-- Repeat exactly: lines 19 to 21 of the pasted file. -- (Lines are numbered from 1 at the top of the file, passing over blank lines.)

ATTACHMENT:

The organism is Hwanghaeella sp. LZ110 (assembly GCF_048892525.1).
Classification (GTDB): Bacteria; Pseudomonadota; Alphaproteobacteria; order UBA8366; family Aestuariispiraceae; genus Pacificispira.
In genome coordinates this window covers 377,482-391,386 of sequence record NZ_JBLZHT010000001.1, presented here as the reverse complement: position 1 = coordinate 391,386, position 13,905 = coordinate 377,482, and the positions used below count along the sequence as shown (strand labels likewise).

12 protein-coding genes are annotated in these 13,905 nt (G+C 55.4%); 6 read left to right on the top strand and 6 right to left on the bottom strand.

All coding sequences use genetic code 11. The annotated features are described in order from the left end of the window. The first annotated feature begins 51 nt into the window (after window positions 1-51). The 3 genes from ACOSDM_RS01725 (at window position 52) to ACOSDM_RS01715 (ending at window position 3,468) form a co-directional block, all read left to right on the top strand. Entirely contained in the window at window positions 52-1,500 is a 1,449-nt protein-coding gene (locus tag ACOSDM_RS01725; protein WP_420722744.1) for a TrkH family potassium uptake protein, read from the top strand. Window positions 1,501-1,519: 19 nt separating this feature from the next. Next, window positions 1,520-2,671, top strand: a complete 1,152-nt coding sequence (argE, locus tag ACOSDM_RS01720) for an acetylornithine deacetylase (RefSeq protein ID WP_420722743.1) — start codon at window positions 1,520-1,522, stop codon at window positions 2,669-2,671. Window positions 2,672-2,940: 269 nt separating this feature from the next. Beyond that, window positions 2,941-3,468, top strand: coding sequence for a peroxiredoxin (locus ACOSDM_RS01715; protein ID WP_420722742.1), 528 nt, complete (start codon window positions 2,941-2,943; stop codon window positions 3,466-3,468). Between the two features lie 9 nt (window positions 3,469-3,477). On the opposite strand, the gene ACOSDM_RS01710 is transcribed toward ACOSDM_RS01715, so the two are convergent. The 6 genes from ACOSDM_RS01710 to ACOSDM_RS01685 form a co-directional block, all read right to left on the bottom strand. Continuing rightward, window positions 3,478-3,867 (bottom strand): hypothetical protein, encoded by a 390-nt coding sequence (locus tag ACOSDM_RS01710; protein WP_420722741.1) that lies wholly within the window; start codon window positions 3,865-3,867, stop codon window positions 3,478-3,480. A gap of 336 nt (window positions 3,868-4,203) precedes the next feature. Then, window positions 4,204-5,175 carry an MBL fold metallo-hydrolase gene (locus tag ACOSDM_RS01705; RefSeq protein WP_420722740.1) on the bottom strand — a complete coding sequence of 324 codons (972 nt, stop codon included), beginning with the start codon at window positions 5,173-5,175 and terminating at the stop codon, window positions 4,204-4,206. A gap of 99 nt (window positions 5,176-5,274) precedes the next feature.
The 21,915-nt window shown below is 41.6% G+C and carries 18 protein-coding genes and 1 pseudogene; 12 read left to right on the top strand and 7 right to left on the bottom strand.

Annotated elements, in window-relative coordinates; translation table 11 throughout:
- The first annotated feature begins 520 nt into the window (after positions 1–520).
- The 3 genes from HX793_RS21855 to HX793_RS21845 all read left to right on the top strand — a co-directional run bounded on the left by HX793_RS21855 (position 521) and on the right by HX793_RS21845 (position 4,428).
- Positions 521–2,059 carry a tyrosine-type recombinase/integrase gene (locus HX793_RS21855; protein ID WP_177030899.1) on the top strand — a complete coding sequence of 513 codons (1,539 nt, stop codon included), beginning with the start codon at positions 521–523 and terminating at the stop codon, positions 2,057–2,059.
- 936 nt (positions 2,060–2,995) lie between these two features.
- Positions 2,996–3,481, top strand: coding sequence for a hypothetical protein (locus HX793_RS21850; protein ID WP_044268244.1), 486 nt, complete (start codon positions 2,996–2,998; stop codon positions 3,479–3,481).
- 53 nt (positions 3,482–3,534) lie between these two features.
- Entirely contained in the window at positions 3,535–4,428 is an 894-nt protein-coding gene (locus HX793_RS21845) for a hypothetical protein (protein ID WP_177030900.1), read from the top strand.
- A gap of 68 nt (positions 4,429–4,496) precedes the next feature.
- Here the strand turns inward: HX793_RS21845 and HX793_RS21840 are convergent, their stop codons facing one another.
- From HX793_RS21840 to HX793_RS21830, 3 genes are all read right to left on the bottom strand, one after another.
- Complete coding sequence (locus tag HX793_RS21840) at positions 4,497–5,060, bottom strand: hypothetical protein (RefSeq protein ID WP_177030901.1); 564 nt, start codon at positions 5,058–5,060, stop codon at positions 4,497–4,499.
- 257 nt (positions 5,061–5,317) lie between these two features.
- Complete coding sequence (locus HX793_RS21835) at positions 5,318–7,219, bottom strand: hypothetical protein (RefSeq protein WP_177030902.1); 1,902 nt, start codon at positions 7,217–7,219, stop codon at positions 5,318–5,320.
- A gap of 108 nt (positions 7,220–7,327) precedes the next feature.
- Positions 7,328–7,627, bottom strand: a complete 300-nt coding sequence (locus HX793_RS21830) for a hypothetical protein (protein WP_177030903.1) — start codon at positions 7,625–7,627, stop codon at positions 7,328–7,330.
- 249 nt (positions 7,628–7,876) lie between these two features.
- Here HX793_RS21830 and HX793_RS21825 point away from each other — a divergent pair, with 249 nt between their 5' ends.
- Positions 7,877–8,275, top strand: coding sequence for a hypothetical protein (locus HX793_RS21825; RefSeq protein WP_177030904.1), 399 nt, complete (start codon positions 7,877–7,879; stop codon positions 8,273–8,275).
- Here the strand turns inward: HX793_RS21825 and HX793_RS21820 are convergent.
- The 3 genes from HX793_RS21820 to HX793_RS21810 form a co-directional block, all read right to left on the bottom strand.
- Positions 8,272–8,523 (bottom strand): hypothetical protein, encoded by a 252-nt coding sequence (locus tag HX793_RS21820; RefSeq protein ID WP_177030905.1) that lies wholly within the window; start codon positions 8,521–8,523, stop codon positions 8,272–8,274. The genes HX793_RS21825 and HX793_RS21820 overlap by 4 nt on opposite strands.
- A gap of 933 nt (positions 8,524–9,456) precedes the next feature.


- 257 nt (positions 5,061–5,317) lie between these two features.
- Complete coding sequence (locus HX793_RS21835) at positions 5,318–7,219, bottom strand: hypothetical protein (RefSeq protein WP_177030902.1); 1,902 nt, start codon at positions 7,217–7,219, stop codon at positions 5,318–5,320.
- A gap of 108 nt (positions 7,220–7,327) precedes the next feature.